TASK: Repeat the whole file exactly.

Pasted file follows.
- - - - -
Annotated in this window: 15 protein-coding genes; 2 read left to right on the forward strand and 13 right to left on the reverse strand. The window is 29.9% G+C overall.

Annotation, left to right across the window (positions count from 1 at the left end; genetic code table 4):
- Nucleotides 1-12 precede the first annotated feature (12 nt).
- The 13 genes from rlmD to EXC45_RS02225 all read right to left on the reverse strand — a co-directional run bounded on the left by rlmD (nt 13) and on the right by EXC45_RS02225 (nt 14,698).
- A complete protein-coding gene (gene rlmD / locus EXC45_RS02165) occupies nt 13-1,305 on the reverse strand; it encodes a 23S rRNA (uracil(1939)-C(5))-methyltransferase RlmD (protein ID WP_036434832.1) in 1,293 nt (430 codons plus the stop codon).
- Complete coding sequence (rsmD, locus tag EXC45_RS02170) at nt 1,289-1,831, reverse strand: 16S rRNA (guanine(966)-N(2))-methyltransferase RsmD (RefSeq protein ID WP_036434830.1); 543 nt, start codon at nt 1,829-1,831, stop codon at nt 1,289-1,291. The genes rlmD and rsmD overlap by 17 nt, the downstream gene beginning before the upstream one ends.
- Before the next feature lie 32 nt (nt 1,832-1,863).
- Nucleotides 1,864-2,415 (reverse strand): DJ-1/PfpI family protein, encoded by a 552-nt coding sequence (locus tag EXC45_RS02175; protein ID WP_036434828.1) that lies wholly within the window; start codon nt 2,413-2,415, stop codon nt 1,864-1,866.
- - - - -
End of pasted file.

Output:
Annotated in this window: 15 protein-coding genes; 2 read left to right on the forward strand and 13 right to left on the reverse strand. The window is 29.9% G+C overall.

Annotation, left to right across the window (positions count from 1 at the left end; genetic code table 4):
- Nucleotides 1-12 precede the first annotated feature (12 nt).
- The 13 genes from rlmD to EXC45_RS02225 all read right to left on the reverse strand — a co-directional run bounded on the left by rlmD (nt 13) and on the right by EXC45_RS02225 (nt 14,698).
- A complete protein-coding gene (gene rlmD / locus EXC45_RS02165) occupies nt 13-1,305 on the reverse strand; it encodes a 23S rRNA (uracil(1939)-C(5))-methyltransferase RlmD (protein ID WP_036434832.1) in 1,293 nt (430 codons plus the stop codon).
- Complete coding sequence (rsmD, locus tag EXC45_RS02170) at nt 1,289-1,831, reverse strand: 16S rRNA (guanine(966)-N(2))-methyltransferase RsmD (RefSeq protein ID WP_036434830.1); 543 nt, start codon at nt 1,829-1,831, stop codon at nt 1,289-1,291. The genes rlmD and rsmD overlap by 17 nt, the downstream gene beginning before the upstream one ends.
- Before the next feature lie 32 nt (nt 1,832-1,863).
- Nucleotides 1,864-2,415 (reverse strand): DJ-1/PfpI family protein, encoded by a 552-nt coding sequence (locus tag EXC45_RS02175; protein ID WP_036434828.1) that lies wholly within the window; start codon nt 2,413-2,415, stop codon nt 1,864-1,866.